Top 10 possible promotions

The top 10 callups to look forward to later this summer, including 19-year-old Devil Rays phenom B.J. Upton.

Originally Published: June 21, 2004
By John Sickels | Special to ESPN.com

As the midway point of the 2004 season approaches, it's time to take a look at the potential impact call-ups for the second half. Kansas City's Zack Greinke, promoted a few weeks ago and already the ace of the Royals rotation, is just the first in a series of intriguing rookies who should get the chance to display their skills as the summer heats up. Some of these players could have a considerable impact in the pennant chase, while others (particularly those playing for teams out of the postseason hunt) will be auditioning for jobs in 2005.

This isn't a comprehensive list of every rookie we could see in July, August, or September. Rather, the focus here is on rookies with the greatest chance to make a major contribution in '04. In some cases, they may be prospects who could possibly be included in trades for big-name players, at least according to the current buzz. This is another way that rookies often "contribute" to their teams down the stretch.

If there's someone important you feel has been left out, write in and we'll examine them in our Down on the Farm mailbag.

In no particular order:

Jeff Francis, LHP, Colorado Rockies
As the eternal search for pitching continues in the Rocky Mountains, eyes will likely turn toward Double-A Tulsa, where lefty Jeff Francis is tearing up the prairie in the Texas League like an F-5 tornado. Francis is 10-1 with a 2.03 ERA and 114/18 K/BB ratio in 93 innings for the Drillers, and a promotion to Triple-A could come at any time. He has a classic combination of stuff (90-mph heater, curveball, changeup) to go with superb command, and his dominant numbers this spring imply that he should be ready quickly. Like all Rockies pitchers, he faces steep odds in being able to adjust to the thin air and difficult pitching environment, but on his own terms he is one of the best pitching prospects in the upper minors, perhaps the closest to being ready for major league action.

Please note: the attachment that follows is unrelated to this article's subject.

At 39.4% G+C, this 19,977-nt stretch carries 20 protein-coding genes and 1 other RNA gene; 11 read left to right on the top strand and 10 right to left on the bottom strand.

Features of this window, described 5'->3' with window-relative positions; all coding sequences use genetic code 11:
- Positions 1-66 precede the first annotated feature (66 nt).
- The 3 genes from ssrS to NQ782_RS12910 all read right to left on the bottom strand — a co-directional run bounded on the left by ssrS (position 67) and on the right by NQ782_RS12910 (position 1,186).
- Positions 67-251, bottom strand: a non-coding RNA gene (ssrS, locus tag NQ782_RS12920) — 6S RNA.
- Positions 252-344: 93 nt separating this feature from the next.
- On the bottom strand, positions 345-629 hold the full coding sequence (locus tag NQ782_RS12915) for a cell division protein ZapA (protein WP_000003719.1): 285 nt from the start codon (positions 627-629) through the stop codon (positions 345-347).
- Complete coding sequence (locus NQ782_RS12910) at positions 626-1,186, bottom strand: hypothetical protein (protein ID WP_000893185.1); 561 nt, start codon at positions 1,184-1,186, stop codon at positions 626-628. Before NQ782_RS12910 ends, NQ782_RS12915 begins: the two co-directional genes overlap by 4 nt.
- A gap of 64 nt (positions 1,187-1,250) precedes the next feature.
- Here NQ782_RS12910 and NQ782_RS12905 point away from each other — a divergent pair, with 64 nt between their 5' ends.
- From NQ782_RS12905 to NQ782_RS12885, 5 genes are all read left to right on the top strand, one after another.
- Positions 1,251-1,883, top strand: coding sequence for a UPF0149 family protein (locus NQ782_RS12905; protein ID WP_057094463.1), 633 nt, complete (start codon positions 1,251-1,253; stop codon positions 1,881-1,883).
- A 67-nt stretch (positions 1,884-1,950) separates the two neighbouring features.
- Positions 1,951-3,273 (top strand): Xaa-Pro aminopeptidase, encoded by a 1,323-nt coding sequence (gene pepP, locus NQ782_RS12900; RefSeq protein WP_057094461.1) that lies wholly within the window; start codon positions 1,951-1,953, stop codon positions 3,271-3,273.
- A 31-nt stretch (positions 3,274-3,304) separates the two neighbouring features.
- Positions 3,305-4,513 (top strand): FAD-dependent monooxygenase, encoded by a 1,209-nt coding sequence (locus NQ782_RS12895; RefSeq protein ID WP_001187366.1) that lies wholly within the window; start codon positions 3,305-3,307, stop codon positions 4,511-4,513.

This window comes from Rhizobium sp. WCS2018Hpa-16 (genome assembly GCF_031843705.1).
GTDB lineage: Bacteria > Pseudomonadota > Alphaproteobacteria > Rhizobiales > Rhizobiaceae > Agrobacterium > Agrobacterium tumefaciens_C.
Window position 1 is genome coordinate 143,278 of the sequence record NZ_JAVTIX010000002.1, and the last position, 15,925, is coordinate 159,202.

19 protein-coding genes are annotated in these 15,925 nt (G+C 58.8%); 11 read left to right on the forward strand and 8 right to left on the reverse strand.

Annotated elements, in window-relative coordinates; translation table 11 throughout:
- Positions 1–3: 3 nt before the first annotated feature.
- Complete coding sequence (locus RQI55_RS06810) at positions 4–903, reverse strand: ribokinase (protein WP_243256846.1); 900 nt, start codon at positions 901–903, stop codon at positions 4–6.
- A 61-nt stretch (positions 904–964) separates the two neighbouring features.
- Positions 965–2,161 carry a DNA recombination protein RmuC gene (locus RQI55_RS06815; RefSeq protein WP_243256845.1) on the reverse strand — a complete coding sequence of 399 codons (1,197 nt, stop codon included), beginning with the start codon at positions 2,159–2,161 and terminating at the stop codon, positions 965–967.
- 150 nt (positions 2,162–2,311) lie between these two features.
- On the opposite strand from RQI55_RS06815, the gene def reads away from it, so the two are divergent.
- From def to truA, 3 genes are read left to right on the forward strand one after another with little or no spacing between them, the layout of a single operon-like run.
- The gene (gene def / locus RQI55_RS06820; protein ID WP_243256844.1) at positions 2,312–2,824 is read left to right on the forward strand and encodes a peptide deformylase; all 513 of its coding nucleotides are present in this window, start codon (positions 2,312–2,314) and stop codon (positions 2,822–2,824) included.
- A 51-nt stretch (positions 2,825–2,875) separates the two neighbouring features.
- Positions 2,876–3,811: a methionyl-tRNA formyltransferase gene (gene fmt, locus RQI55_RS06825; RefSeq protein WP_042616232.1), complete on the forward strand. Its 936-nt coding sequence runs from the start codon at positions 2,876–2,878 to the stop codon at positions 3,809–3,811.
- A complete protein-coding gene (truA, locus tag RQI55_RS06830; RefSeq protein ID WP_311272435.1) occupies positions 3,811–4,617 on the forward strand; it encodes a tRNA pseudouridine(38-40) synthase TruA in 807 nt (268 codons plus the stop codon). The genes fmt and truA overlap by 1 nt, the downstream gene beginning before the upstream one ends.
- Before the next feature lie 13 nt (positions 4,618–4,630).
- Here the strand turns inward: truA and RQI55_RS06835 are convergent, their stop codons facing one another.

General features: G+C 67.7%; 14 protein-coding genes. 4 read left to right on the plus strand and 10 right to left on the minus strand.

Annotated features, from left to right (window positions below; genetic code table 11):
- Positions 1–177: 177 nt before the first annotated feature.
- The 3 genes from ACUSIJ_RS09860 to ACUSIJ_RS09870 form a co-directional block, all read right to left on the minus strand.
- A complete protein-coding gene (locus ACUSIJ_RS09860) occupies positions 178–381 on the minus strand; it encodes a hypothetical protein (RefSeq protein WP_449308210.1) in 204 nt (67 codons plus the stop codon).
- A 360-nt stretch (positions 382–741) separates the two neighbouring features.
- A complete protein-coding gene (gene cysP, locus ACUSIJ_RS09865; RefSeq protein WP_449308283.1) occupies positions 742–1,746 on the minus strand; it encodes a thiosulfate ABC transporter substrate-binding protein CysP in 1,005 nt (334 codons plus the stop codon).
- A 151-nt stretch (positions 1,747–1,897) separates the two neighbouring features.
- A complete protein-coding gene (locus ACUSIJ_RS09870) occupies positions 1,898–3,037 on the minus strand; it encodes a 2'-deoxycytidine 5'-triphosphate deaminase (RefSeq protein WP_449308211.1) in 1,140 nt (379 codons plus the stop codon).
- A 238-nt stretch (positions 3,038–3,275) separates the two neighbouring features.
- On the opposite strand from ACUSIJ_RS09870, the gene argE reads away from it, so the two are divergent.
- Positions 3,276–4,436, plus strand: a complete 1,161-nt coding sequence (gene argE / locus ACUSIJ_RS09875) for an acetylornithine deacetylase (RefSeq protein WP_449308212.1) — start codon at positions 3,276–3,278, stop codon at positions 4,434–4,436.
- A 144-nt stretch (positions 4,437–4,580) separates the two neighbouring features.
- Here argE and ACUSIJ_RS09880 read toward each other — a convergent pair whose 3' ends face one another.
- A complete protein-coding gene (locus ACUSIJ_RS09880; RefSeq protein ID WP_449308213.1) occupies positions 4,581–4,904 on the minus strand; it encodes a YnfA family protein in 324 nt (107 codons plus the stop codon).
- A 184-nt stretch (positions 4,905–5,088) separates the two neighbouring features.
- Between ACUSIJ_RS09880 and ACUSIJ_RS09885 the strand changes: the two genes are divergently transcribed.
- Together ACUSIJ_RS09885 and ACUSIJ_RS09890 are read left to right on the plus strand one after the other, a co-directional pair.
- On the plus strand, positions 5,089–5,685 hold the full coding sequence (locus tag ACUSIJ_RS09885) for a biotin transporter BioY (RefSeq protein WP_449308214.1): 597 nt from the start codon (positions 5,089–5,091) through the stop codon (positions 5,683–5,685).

Gavin Floyd, RHP, Philadelphia Phillies
Another Double-A arm of great note is Reading right-hander Gavin Floyd, who wowed the Phillies this spring and has continued to pitch well in regular-season action. Floyd is just 3-4 but has a 2.39 ERA in 14 starts, with a 63/28 K/BB ratio in 79 innings. He isn't as close as Francis is to being ready, but his ultimate ceiling is higher. The Phils are generally cautious about promoting pitchers too quickly, but you can expect to hear Floyd's name in trade rumors. It seems unlikely the Phillies will give him up, and of all the Philadelphia pitching prospects who could see September cups of java, he's got the brightest future. He throws in the 90-95 range and has a killer curveball.

David Wright, 3B, New York Mets
When teams contact the Mets about possible trades, the name brought up most often is David Wright, the subject of our recent Down on the Farm profile that you can access by clicking here. The Mets don't want to give him up, and would likely only do so as part of a blockbuster deal. Wright was promoted to Triple-A last week, and is hitting .346 in seven games. In my opinion, he is ready for major league action, both offensively and defensively, and would make an impact as soon as he gets an opportunity. If injuries or trades intervene, that will happen soon. If not, he'll have to wait for September.

Dallas McPherson, 3B, Anaheim Angels
Like David Wright, Dallas McPherson is a top-notch talent at a position that is frequently hard to fill. Teams contacting the Angels for trades covet McPherson, but so far the Halos have refused to part with him. Given his stick (.321, 20 homers already in 68 games) this is easy to understand. McPherson doesn't have Wright's glove at third, and his plate discipline is weaker, but he brings a lot of juice from the left side of the plate, and plays with intensity. With Troy Glaus out, McPherson's shot should come soon. Chone Figgins is hitting well, but how long will they stick with the struggling Adam Kennedy? Sticking Figgins at second, McPherson at third, and Kennedy on the bench looks great, at least on paper.